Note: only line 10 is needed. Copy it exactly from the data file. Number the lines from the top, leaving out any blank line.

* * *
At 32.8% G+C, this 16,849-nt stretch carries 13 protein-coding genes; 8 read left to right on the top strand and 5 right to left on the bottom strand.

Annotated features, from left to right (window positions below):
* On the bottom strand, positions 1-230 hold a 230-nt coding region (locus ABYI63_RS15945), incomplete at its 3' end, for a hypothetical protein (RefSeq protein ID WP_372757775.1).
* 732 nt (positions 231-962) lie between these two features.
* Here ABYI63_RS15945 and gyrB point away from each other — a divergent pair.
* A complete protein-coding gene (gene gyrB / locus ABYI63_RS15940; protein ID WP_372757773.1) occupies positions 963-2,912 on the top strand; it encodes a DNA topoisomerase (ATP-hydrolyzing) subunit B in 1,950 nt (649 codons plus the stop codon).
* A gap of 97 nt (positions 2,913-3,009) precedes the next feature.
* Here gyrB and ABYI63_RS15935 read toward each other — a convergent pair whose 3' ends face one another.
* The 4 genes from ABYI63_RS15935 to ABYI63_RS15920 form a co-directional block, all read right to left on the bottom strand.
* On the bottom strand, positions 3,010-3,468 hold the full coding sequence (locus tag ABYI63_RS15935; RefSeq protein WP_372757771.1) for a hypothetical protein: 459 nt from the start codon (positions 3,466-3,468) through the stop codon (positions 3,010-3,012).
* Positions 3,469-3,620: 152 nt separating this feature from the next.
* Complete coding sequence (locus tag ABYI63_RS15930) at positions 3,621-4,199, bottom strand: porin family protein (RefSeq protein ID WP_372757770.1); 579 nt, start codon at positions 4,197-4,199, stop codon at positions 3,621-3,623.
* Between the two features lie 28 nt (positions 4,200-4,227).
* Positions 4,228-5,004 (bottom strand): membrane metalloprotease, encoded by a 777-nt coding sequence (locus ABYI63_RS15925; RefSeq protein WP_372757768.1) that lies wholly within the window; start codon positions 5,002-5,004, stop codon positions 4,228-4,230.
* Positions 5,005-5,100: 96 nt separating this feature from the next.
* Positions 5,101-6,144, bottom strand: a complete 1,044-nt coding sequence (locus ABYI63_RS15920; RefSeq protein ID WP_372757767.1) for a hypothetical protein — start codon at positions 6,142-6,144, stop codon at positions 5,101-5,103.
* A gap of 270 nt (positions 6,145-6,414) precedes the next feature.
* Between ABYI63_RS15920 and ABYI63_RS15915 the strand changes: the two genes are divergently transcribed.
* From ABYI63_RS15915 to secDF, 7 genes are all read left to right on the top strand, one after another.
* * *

* On the bottom strand, positions 3,010-3,468 hold the full coding sequence (locus tag ABYI63_RS15935; RefSeq protein WP_372757771.1) for a hypothetical protein: 459 nt from the start codon (positions 3,466-3,468) through the stop codon (positions 3,010-3,012).